The extracted index of refraction and absorption can be of interest for a number of reasons. Typically, its frequency dependence can be modeled to extract information about the underlying physics. If the material is of interest to THz optics, knowledge of its optical properties are vital. For example, knowledge of the THz index of refraction of a material of interest for THz emission and detection is needed to determine phase matching conditions. The complex dielectric function can also be computed from the index of refraction and absorption coefficient. If the material is conducting, the complex conductivity can also be computed. This allows for conductivity models to be applied to model the frequency dependence and describe the underlying charge carrier motion.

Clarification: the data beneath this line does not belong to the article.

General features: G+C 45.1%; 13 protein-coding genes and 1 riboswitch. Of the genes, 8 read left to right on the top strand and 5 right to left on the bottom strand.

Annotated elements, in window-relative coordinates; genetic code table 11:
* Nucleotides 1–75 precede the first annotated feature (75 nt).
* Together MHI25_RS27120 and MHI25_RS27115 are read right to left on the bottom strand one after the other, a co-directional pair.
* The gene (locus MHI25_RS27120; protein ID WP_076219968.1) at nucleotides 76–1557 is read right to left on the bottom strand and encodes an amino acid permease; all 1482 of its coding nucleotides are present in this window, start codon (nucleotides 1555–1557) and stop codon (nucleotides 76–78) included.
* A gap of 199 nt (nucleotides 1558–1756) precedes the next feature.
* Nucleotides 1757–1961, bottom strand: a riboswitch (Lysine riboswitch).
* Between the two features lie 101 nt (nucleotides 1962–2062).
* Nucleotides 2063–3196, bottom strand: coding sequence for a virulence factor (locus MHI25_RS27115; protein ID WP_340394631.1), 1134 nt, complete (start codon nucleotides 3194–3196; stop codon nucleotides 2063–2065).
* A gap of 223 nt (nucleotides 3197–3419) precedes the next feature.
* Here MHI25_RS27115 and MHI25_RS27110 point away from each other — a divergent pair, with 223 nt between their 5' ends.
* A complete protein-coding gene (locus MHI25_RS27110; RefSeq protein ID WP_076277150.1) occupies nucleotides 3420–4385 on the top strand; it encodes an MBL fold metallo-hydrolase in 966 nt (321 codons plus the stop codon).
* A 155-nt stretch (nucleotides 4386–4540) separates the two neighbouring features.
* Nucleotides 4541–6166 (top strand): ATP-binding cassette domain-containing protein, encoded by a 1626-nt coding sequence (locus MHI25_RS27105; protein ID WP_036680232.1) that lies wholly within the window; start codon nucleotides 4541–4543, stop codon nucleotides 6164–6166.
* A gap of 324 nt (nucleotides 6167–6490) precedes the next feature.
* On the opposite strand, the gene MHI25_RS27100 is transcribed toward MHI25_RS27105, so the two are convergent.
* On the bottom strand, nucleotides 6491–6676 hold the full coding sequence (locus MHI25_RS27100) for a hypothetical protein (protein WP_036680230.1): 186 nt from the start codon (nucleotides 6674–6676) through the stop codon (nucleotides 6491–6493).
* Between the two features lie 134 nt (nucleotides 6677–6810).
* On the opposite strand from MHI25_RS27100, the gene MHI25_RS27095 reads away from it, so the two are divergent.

Optical Pump THz Probe Spectroscopy

In Optical-Pump THz-Probe Spectroscopy, a THz pulse is propagated through a photo-excited sample.

In Optical-Pump THz-Probe Spectroscopy (OPTP), a.k.a. time-resolve THz spectroscopy, the THz waveform transmitted through a photo-excited sample is compared to that transmitted through the unexcited sample. Through fourier analysis, the full frequency dependent complex conductivity can be obtained. Modeling on this photo-induced conductivity, e.g. with the Drude model or a variation there of, yields the mobility and carrier density, also giving the photon-to-carrier yield. Control of the delay between the optical photo-excitation pulse (the "pump") and the THz pulse (the "probe") allows us to map out the time evolution of the photoexcited state.

The appeal of THz for spectroscopy is mainly: